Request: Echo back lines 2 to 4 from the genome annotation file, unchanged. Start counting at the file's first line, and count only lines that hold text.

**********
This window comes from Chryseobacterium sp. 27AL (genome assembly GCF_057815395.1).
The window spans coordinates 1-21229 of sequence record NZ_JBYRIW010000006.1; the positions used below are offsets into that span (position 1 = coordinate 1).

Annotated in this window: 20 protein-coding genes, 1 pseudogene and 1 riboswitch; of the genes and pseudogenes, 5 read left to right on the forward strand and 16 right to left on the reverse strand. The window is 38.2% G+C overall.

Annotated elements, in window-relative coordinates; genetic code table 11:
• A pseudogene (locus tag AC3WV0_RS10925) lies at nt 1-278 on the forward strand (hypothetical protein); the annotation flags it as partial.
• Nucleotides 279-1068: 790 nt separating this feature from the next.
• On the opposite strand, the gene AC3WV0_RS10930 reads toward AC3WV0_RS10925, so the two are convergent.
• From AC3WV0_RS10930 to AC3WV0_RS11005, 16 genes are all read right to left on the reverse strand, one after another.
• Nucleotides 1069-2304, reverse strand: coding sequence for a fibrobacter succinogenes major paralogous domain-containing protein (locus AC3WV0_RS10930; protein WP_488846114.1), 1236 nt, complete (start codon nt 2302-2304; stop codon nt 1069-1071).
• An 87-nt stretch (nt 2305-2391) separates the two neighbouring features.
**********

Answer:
The window spans coordinates 1-21229 of sequence record NZ_JBYRIW010000006.1; the positions used below are offsets into that span (position 1 = coordinate 1).

Annotated in this window: 20 protein-coding genes, 1 pseudogene and 1 riboswitch; of the genes and pseudogenes, 5 read left to right on the forward strand and 16 right to left on the reverse strand. The window is 38.2% G+C overall.

Annotated elements, in window-relative coordinates; genetic code table 11: